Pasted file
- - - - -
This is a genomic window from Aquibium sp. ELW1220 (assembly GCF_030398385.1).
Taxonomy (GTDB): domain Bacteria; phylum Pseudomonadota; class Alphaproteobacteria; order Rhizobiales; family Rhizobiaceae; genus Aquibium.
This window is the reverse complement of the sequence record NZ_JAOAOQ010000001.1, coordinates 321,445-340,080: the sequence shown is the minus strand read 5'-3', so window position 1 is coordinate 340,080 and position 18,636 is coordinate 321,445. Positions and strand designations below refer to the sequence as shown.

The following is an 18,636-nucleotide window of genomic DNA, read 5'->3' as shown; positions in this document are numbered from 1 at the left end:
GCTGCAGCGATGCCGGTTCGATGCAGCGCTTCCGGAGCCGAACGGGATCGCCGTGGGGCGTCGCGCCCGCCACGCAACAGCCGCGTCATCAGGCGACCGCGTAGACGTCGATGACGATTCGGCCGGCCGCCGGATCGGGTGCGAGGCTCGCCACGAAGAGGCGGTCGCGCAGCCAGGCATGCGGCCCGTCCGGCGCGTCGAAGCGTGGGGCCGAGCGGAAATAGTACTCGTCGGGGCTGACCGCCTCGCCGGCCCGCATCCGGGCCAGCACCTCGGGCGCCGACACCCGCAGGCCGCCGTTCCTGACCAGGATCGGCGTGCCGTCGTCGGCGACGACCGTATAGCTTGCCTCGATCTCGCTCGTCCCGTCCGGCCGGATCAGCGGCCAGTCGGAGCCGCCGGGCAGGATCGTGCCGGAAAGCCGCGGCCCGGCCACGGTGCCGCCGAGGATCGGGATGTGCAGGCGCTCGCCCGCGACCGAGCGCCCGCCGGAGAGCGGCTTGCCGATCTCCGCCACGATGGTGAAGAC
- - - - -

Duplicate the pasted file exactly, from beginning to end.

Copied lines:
This is a genomic window from Aquibium sp. ELW1220 (assembly GCF_030398385.1).
Taxonomy (GTDB): domain Bacteria; phylum Pseudomonadota; class Alphaproteobacteria; order Rhizobiales; family Rhizobiaceae; genus Aquibium.
This window is the reverse complement of the sequence record NZ_JAOAOQ010000001.1, coordinates 321,445-340,080: the sequence shown is the minus strand read 5'-3', so window position 1 is coordinate 340,080 and position 18,636 is coordinate 321,445. Positions and strand designations below refer to the sequence as shown.

The following is an 18,636-nucleotide window of genomic DNA, read 5'->3' as shown; positions in this document are numbered from 1 at the left end:
GCTGCAGCGATGCCGGTTCGATGCAGCGCTTCCGGAGCCGAACGGGATCGCCGTGGGGCGTCGCGCCCGCCACGCAACAGCCGCGTCATCAGGCGACCGCGTAGACGTCGATGACGATTCGGCCGGCCGCCGGATCGGGTGCGAGGCTCGCCACGAAGAGGCGGTCGCGCAGCCAGGCATGCGGCCCGTCCGGCGCGTCGAAGCGTGGGGCCGAGCGGAAATAGTACTCGTCGGGGCTGACCGCCTCGCCGGCCCGCATCCGGGCCAGCACCTCGGGCGCCGACACCCGCAGGCCGCCGTTCCTGACCAGGATCGGCGTGCCGTCGTCGGCGACGACCGTATAGCTTGCCTCGATCTCGCTCGTCCCGTCCGGCCGGATCAGCGGCCAGTCGGAGCCGCCGGGCAGGATCGTGCCGGAAAGCCGCGGCCCGGCCACGGTGCCGCCGAGGATCGGGATGTGCAGGCGCTCGCCCGCGACCGAGCGCCCGCCGGAGAGCGGCTTGCCGATCTCCGCCACGATGGTGAAGAC